2. Another band is truth. Paul says, “Having your loins girt about with truth;” but these rejected Him who was truth itself.

3. Another band is peace. In Ephesians 4:3, we read of “the bond of peace.” Now, they trampled on Him that was the only Person that made peace between God and man. Hence it is said, “He made peace by the blood of his cross.”

4. Love is another band. “Charity is the bond of all perfectness;” but as for them, Christ says they hated both Him and his Father.

Now, as these are the bands, how did they try to break them? Why, as follows:

First, They called themselves children of God, and said that God was their Father, when at the same time they blasphemed the blessed Spirit. It is only our having that blessed Spirit that will enable us to call God, Father. Paul says, “God hath sent the Spirit of his Son into your hearts, crying, Abba, Father.”

Secondly, They professed to have the truth, and to write it for others; whereas, at the same time Christ told them they were the servants of sin; and they declared they were never in bondage to any. Thus they were filled with lies.

Thirdly, They tried to break the peace of all his followers, in that they called them the cursed of God, whereas God had blessed and will bless his people with peace.

Lastly, Their enmity was so great that, as I said before, they hated both Him and his Father. And yet they thought by killing the saints to do God service. This is breaking, or trying to break, the bands of the saints.

And so it was in the text that we are more concerned with, namely, “Serve the Lord with fear, and rejoice with trembling.” Now, these Pharisees pretended to serve God, and that by killing the saints, for “they will think they do God service.” But what says Malachi: “If I am a master, where is my fear?” Therefore, if you serve God, it must be with fear; for “what God hath joined together, let no man put asunder.”

Again. Every one of them that rejoiced in John’s light for a season, together with the way-side hearers, thought it was the right joy. Now, what is joy? Why, the overflowing of love; and love is the band that binds up a broken heart. But it is only his heart that is broken who first trembles at God’s word. As much as if he had said, “You are full of joy.” And so is every hypocrite, though his joy is like the “crackling of thorns under a pot.”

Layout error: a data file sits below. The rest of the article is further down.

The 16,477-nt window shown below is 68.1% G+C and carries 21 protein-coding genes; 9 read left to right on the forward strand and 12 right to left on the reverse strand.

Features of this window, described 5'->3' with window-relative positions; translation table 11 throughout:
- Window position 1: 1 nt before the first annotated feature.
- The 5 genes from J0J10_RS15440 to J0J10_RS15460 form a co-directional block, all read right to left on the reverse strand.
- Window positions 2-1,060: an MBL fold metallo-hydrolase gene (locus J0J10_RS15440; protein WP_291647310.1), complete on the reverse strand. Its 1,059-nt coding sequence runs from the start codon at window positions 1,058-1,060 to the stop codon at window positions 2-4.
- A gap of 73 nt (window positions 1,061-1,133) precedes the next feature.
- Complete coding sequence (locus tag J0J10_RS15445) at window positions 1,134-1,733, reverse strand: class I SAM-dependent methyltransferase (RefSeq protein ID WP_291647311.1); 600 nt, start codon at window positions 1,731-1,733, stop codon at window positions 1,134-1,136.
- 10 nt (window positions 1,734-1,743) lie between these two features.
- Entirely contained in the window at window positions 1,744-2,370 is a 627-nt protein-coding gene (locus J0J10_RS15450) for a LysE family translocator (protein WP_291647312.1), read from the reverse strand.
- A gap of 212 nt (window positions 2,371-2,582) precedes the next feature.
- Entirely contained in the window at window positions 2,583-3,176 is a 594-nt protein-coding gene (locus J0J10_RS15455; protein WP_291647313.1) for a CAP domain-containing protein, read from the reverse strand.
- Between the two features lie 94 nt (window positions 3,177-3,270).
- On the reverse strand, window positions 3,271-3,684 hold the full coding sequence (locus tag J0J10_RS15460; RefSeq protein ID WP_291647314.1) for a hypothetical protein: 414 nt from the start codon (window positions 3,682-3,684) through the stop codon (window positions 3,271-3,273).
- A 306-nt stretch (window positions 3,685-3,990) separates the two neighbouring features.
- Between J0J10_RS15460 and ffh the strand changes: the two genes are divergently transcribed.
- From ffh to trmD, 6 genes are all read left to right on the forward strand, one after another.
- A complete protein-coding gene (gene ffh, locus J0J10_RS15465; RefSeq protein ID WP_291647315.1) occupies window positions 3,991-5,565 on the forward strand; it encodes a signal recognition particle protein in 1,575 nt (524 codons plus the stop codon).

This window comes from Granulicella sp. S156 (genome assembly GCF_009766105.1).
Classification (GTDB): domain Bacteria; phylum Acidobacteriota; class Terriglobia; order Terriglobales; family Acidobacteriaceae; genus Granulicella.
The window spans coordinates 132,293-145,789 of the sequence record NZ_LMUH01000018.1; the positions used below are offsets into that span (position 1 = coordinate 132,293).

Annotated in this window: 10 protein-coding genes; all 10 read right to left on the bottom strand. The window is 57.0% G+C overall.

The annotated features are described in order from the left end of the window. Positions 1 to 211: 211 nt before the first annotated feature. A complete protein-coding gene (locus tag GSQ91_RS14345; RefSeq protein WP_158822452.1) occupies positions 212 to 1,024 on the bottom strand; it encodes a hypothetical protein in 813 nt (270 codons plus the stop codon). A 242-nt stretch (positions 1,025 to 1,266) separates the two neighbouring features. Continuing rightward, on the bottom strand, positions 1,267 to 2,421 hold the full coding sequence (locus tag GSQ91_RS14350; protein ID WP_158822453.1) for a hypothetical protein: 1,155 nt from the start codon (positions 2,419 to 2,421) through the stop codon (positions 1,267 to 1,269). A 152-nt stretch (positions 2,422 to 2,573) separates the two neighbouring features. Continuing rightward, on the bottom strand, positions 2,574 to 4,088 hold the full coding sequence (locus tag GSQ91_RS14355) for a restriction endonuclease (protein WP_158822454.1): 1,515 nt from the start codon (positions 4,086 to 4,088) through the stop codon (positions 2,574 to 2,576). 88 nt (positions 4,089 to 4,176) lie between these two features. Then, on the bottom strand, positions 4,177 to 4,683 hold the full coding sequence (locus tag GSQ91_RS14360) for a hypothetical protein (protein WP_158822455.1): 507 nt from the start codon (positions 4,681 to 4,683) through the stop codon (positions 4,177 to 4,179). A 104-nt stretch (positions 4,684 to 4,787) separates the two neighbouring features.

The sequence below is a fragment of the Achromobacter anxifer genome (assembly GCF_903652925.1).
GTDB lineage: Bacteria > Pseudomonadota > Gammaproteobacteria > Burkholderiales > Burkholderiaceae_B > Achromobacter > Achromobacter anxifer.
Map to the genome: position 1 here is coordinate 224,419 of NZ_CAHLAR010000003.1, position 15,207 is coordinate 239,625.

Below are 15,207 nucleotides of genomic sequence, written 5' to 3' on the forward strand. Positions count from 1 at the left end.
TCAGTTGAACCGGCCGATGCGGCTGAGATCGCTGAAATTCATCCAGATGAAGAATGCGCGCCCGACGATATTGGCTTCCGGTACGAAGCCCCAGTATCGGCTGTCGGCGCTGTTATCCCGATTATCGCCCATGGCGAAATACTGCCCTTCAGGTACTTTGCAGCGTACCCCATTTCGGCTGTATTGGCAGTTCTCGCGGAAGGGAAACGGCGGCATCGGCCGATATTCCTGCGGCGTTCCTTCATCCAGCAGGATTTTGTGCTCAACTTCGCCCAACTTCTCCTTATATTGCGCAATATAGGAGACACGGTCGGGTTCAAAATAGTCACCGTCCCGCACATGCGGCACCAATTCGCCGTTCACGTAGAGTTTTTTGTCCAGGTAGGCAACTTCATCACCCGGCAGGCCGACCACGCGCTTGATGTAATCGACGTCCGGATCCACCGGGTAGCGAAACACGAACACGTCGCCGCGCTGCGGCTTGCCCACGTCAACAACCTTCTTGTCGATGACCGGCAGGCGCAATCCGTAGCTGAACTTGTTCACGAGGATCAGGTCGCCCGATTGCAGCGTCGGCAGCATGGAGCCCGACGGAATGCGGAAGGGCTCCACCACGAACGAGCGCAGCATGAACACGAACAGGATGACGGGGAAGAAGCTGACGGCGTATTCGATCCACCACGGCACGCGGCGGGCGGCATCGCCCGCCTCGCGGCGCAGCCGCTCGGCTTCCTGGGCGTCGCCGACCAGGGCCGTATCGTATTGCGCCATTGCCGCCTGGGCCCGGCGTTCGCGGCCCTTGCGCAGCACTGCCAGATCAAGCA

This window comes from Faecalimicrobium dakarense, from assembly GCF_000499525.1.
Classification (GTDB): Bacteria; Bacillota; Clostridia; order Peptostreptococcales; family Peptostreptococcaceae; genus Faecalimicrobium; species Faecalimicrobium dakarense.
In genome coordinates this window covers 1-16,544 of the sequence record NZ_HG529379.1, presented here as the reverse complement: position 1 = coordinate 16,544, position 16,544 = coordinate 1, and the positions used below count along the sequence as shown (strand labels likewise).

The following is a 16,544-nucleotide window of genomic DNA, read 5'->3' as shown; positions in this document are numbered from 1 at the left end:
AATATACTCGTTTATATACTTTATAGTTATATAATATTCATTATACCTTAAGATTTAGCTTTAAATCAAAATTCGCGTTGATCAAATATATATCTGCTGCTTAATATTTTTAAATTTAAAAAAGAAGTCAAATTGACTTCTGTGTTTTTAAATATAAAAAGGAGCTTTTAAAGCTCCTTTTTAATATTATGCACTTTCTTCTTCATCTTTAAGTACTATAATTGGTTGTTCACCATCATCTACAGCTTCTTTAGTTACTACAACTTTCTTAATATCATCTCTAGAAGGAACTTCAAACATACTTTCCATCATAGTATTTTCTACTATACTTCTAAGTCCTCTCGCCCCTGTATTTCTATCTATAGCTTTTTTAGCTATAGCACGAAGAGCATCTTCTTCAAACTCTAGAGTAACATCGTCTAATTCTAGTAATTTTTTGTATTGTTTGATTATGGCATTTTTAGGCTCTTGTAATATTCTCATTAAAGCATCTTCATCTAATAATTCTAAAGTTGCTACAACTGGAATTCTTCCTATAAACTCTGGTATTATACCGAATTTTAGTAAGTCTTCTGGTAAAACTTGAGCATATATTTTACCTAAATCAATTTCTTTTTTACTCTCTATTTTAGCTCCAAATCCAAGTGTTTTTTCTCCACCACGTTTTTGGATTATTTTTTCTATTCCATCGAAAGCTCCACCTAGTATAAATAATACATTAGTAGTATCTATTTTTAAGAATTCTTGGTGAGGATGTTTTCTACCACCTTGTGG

Read wherever you will in Scripture, though I believe that we cannot rejoice and tremble under one influence, yet the man that has real joy has likewise trembling, both before and after. Now, look at the jailor. It is said he came in trembling, but how was it after? Why, he rejoiced with all his house. Take the following text: “The angel said to John, Take this little book;” and John says, “It was sweet in my mouth”—there’s joy; “but after I ate it my belly was bitter”—there’s trembling.

Again. “The heart knoweth its own bitterness, but a stranger (or a Pharisee) intermeddleth not with its joys.” Therefore they must go together, though not under one influence.

Again. “Come, eat of my bread, and drink of the wine which I have mingled.” The wine and bread are life and love: “I am the bread of life;” and “My love is better than wine.” But you will find, when I withdraw, you will have a fast: and what with corruption within, and Satan, and the world, you will often tremble. And as you will often fall into many besetting sins, and your heart will be hardened through their deceitfulness, which will occasion much reproof and rebuke, and much crossing, to break it, this will often make you tremble. Thus it is mingled. 

But again. “Eat of the bread,” there’s joy: “Dip thy morsel in the vinegar,” that’s sour: “All thy garments smell of myrrh,” there’s joy. “Aloes,” there’s trembling; “the day of prosperity,” there’s joy; “and the day of adversity,” there’s trembling. May God pardon what is amiss! I submit it to the church of Christ, if wrong, and add no more.

Sunday, April 18th, 1807.—It was Ordinance Sunday, and a barren day to my soul; for I felt a deal of pride and enmity, or dislike, to it all, and was not sorry when it was over. I went home, but my barrenness went with me. I was backward to prayer, reading, &c.

On the Monday I was sorely tempted to despair—had doubts and fears, together with heart-risings against God. My hope was greatly shaken; went to prayer at tea-time, and thought when I began, “It is of no use; I am so very vile, God will not look on me.” But I found a fresh revival in answer to a few broken petitions, put up with great reluctance. This encouraged me, and revived my hope greatly.

Tuesday evening, Mr. Huntington preached about the talents in Matthew 25. I heard pretty well that evening.

But on the Wednesday, how Satan did set in! “You,” said he, “are one of the ‘one talent’ people.” My very hope shook “Lord, keep me from despair,” said I. “Lord, keep me in the hour of temptation.” “Well,” said Satan, “you will go mad—and now it is coming on.” O how I trembled! This was in the warehouse.